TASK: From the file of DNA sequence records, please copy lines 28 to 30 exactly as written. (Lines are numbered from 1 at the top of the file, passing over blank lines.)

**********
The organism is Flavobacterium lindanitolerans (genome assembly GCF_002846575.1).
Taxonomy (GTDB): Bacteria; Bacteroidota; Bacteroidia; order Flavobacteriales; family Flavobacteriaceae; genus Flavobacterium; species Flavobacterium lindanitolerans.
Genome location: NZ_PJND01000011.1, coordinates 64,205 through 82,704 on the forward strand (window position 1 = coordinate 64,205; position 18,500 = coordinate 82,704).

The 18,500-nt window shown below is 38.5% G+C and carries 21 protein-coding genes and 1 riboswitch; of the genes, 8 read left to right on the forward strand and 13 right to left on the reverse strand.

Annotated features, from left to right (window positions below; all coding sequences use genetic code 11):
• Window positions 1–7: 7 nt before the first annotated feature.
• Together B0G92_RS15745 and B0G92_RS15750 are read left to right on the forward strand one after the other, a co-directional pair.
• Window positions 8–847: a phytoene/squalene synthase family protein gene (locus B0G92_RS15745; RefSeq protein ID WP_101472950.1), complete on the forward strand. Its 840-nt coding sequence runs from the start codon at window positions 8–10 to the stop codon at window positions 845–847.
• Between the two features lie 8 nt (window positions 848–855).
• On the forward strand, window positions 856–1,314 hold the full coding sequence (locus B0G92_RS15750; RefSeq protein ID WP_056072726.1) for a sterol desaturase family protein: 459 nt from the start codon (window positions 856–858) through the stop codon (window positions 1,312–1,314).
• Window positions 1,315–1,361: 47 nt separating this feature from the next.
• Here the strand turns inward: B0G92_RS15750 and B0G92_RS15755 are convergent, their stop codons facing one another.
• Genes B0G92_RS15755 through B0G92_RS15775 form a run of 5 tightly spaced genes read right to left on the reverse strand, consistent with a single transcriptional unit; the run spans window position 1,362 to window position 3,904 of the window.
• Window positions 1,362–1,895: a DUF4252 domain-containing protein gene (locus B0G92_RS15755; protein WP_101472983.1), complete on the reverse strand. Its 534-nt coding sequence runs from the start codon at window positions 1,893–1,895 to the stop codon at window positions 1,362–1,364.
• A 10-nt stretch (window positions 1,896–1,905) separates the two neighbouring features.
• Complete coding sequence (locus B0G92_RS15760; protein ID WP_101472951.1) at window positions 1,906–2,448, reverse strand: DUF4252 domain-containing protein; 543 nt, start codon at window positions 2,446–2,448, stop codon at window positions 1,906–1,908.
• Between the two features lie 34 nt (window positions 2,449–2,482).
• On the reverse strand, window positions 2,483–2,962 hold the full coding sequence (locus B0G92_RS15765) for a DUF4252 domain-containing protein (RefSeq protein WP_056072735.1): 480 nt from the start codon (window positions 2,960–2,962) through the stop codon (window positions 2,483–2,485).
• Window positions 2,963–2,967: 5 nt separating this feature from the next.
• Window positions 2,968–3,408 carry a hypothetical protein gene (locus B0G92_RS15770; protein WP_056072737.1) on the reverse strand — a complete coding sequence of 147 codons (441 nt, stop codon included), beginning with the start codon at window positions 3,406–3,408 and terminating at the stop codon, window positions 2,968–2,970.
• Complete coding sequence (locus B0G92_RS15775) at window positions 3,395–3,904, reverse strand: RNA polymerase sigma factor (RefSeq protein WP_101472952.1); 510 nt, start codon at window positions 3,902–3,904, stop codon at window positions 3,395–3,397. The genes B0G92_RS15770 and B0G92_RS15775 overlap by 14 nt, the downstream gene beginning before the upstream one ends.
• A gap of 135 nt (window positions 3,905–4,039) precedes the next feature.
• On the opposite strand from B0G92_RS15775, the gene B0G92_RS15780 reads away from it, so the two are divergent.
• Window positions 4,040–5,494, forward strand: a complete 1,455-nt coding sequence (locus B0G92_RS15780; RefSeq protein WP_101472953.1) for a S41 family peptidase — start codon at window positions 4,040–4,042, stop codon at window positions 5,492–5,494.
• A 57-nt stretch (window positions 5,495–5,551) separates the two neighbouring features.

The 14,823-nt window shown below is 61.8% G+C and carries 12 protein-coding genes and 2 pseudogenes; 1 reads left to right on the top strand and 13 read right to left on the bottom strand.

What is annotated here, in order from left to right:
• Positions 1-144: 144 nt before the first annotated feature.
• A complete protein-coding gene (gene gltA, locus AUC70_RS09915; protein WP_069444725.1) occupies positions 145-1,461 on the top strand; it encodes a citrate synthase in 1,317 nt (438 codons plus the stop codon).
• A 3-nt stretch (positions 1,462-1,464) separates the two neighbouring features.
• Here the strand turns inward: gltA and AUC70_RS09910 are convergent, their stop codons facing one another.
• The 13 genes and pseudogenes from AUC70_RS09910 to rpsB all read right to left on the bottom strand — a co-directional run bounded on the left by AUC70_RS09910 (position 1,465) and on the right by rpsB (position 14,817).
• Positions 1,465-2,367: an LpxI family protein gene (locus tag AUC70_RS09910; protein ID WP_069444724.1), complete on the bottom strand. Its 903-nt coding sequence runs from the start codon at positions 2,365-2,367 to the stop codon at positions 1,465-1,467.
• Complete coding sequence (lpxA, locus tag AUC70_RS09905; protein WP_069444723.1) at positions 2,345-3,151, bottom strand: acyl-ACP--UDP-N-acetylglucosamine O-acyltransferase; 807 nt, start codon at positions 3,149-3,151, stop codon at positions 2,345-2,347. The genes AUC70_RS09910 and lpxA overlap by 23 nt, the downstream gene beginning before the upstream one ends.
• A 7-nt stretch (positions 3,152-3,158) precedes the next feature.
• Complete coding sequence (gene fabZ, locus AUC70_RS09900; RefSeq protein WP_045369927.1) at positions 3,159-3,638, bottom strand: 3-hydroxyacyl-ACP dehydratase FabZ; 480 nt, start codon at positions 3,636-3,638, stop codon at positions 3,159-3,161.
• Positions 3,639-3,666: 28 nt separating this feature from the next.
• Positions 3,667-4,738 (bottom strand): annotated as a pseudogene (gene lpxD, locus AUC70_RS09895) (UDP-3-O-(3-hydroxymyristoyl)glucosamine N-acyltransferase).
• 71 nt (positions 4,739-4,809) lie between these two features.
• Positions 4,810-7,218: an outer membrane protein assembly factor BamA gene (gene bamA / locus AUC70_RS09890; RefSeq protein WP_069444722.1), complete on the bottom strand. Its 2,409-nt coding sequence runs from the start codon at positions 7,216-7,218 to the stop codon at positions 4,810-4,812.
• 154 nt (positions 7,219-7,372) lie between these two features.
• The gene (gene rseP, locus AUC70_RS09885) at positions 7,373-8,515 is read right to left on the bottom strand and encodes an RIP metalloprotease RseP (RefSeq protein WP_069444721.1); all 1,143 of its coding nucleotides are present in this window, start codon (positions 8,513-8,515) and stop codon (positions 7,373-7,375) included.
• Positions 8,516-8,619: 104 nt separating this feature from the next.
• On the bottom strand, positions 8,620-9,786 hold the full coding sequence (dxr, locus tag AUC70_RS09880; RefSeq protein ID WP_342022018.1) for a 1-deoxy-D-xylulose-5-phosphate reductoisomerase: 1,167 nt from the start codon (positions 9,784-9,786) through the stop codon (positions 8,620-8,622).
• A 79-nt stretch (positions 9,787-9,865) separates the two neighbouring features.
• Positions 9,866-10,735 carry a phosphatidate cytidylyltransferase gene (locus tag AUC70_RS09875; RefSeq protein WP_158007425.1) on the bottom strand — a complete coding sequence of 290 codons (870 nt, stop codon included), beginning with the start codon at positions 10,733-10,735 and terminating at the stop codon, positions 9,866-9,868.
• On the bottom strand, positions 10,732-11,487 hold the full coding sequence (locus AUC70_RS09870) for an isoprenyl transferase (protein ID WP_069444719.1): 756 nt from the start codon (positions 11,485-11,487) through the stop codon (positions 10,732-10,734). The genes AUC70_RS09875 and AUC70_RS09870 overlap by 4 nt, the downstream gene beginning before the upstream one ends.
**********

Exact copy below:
• Positions 1-144: 144 nt before the first annotated feature.
• A complete protein-coding gene (gene gltA, locus AUC70_RS09915; protein WP_069444725.1) occupies positions 145-1,461 on the top strand; it encodes a citrate synthase in 1,317 nt (438 codons plus the stop codon).
• A 3-nt stretch (positions 1,462-1,464) separates the two neighbouring features.